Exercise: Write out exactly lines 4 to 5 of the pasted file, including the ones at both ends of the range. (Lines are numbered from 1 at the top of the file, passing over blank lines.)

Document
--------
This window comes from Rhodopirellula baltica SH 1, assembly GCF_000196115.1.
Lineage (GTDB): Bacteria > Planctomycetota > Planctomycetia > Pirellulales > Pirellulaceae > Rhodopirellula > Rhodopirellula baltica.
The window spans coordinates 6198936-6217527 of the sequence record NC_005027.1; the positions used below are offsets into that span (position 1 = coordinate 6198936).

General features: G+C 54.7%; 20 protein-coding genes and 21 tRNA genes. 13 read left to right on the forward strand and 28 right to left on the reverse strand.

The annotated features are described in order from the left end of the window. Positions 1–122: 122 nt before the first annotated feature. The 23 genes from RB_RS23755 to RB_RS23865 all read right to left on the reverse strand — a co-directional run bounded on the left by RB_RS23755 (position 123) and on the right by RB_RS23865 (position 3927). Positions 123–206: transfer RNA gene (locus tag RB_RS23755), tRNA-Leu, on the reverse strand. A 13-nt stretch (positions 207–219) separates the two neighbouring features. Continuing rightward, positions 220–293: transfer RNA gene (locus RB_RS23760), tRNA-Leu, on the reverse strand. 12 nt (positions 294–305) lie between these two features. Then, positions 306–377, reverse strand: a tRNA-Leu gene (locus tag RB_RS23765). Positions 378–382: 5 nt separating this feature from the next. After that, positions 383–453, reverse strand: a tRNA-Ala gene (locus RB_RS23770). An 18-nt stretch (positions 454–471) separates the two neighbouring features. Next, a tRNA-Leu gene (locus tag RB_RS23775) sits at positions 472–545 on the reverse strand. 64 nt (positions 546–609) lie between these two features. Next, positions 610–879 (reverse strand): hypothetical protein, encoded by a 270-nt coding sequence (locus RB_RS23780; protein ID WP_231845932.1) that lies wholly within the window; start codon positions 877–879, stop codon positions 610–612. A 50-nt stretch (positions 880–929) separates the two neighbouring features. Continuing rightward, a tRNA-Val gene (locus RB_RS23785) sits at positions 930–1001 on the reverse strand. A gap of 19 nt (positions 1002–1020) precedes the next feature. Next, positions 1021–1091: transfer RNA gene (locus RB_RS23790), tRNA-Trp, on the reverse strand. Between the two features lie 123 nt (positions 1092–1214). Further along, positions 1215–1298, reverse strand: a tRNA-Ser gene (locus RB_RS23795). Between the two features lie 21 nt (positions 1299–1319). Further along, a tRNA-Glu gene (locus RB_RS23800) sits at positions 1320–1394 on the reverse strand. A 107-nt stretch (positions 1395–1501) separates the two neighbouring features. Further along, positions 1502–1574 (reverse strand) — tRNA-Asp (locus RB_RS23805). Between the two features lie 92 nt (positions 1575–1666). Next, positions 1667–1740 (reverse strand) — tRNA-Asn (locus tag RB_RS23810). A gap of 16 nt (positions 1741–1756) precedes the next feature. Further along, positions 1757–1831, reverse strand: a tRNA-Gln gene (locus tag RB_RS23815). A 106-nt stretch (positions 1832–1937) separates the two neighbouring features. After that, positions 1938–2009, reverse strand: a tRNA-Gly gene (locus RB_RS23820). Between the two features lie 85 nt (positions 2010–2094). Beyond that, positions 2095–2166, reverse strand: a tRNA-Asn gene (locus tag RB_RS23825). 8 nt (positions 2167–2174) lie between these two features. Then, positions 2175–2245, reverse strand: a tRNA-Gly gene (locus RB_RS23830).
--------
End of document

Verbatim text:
General features: G+C 54.7%; 20 protein-coding genes and 21 tRNA genes. 13 read left to right on the forward strand and 28 right to left on the reverse strand.

The annotated features are described in order from the left end of the window. Positions 1–122: 122 nt before the first annotated feature. The 23 genes from RB_RS23755 to RB_RS23865 all read right to left on the reverse strand — a co-directional run bounded on the left by RB_RS23755 (position 123) and on the right by RB_RS23865 (position 3927). Positions 123–206: transfer RNA gene (locus tag RB_RS23755), tRNA-Leu, on the reverse strand. A 13-nt stretch (positions 207–219) separates the two neighbouring features. Continuing rightward, positions 220–293: transfer RNA gene (locus RB_RS23760), tRNA-Leu, on the reverse strand. 12 nt (positions 294–305) lie between these two features. Then, positions 306–377, reverse strand: a tRNA-Leu gene (locus tag RB_RS23765). Positions 378–382: 5 nt separating this feature from the next. After that, positions 383–453, reverse strand: a tRNA-Ala gene (locus RB_RS23770). An 18-nt stretch (positions 454–471) separates the two neighbouring features. Next, a tRNA-Leu gene (locus tag RB_RS23775) sits at positions 472–545 on the reverse strand. 64 nt (positions 546–609) lie between these two features. Next, positions 610–879 (reverse strand): hypothetical protein, encoded by a 270-nt coding sequence (locus RB_RS23780; protein ID WP_231845932.1) that lies wholly within the window; start codon positions 877–879, stop codon positions 610–612. A 50-nt stretch (positions 880–929) separates the two neighbouring features. Continuing rightward, a tRNA-Val gene (locus RB_RS23785) sits at positions 930–1001 on the reverse strand. A gap of 19 nt (positions 1002–1020) precedes the next feature. Next, positions 1021–1091: transfer RNA gene (locus RB_RS23790), tRNA-Trp, on the reverse strand. Between the two features lie 123 nt (positions 1092–1214). Further along, positions 1215–1298, reverse strand: a tRNA-Ser gene (locus RB_RS23795). Between the two features lie 21 nt (positions 1299–1319). Further along, a tRNA-Glu gene (locus RB_RS23800) sits at positions 1320–1394 on the reverse strand. A 107-nt stretch (positions 1395–1501) separates the two neighbouring features. Further along, positions 1502–1574 (reverse strand) — tRNA-Asp (locus RB_RS23805). Between the two features lie 92 nt (positions 1575–1666). Next, positions 1667–1740 (reverse strand) — tRNA-Asn (locus tag RB_RS23810). A gap of 16 nt (positions 1741–1756) precedes the next feature. Further along, positions 1757–1831, reverse strand: a tRNA-Gln gene (locus tag RB_RS23815). A 106-nt stretch (positions 1832–1937) separates the two neighbouring features. After that, positions 1938–2009, reverse strand: a tRNA-Gly gene (locus RB_RS23820). Between the two features lie 85 nt (positions 2010–2094). Beyond that, positions 2095–2166, reverse strand: a tRNA-Asn gene (locus tag RB_RS23825). 8 nt (positions 2167–2174) lie between these two features. Then, positions 2175–2245, reverse strand: a tRNA-Gly gene (locus RB_RS23830).